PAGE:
There’s no specific season when your handheld equipment is more likely to break down, but you definitely don’t want it to happen during the spring busy season.
Being proactive with your equipment maintenance is the key to preventing early wear and tear.
“Any of the products are subject to two major causes of either failure or premature wear and it is heat being the number one enemy and two being dirt,” says Jason Wilk, senior product manager for ECHO. “Regardless of if it’s a trimmer, blower, or chainsaw, anytime we can reduce the amount of heat that that engine is exposed to or the amount of dirt, primarily dirt getting into the engine, that’s good.”
Overheated engines can cause a number of problems, including causing the oil in the system to break down.
“It’s important to make sure that lubricating oil doesn’t overheat, when it does, carbon, gum and varnish deposits form inside the engine, which is one of the leading causes of failures,” Wilk says.
One way engines can overheat is if the air intakes are blocked by debris. The other main cause of engines overheating is putting too much load on them.
Wilk says all handheld products have a method of governing the engine speed. For trimmers, the shield that trims the line ensures the engine can handle the proper load. Some operators prefer to take the shield off thinking it hinders their performance or they want to let more line out to cut more material at once.
“Once you start doing that now all of a sudden, you’re putting more load on that engine to where the more load you put on the engine, the harder that engine’s got to work,” Wilk says. “Also, the slower that engine is going to work, which is not good when you’re trying to get a fan to blow air across it. The slower the engine’s running, the less the RPMs that fan’s moving, the less cooling air you’re bringing in.”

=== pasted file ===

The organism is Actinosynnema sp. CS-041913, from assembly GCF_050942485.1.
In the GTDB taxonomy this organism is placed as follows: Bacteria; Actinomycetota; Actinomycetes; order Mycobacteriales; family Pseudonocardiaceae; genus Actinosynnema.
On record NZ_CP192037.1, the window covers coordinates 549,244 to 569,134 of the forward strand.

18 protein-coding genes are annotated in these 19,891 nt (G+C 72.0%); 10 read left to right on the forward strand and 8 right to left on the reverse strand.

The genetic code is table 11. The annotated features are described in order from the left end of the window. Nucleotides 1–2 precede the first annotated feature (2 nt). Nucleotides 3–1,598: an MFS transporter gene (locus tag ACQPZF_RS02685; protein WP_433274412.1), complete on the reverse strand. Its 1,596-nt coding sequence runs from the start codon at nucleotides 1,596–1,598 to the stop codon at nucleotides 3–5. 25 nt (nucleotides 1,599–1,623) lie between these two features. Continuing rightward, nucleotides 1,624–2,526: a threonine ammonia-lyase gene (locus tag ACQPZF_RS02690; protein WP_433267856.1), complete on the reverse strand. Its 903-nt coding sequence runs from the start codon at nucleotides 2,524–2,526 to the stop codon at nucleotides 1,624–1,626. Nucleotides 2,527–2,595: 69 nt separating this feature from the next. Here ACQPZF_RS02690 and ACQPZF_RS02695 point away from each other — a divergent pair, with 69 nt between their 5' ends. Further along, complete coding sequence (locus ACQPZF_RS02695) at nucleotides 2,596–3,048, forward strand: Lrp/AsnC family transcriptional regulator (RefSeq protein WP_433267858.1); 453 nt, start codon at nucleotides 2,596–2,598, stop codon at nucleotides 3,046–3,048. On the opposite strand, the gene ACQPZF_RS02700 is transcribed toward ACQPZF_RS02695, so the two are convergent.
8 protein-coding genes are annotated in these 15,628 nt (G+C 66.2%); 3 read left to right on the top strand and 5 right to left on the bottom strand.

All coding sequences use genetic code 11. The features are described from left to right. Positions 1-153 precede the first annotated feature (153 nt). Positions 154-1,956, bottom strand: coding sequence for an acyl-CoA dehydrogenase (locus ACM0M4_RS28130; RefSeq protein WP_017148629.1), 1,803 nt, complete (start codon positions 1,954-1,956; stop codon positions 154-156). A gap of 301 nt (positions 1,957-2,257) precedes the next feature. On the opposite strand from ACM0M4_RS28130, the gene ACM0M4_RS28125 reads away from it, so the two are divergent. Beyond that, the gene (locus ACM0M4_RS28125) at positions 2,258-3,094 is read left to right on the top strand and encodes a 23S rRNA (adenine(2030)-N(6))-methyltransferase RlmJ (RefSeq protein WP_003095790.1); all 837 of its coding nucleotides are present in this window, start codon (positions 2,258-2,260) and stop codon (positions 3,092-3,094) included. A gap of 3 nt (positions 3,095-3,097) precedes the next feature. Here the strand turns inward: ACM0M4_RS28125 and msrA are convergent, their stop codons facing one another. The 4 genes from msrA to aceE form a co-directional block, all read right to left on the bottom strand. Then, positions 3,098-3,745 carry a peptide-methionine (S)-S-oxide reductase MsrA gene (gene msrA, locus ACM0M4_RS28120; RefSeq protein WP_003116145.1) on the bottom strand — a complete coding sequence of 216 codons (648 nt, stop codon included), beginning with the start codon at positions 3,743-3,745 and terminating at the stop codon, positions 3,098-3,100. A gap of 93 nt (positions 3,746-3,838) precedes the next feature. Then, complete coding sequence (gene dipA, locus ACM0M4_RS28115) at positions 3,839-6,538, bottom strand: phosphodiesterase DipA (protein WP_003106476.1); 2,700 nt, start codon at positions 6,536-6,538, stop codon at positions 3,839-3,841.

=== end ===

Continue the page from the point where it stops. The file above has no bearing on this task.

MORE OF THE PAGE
In the case of blowers, it is the tube length and diameter that ensure the right amount of load on the engine. Adding or removing blower tubes affects the load on the engine. For those with backpack blowers who use the tube to scrape things off the ground, this can cause the tube opening to turn inwards and restrict the air stream, increasing the load. ECHO’s backpack blowers have a metal wear ring to prevent damage on the tube.
For chainsaws, most manufacturers have a recommended bar length to prevent overloading the engine.
“If you take a chainsaw that’s maybe designed for a 12 or 14 inch bar and then you go buy an accessory guide bar and you take that 14 inch bar now making a 16 or an 18 inch bar you’re putting much more cutters on to the guide bar and that engine just won’t have the power to move all those cutters through the wood,” Wilk says.
With overheating failures, the engine doesn’t overheat once and then fail. This is the result of overheating multiple times over a long period of time.
“Someone may say, ‘My trimmer I only got a season out of it,’” Wilk says. “Well, if you didn’t let that engine overheat all those multiple times or if you would have kept the shield on, you may have gotten five or six seasons out of that trimmer before it was simply worn out. It’s usually premature wear caused by gradual multiple overheating.”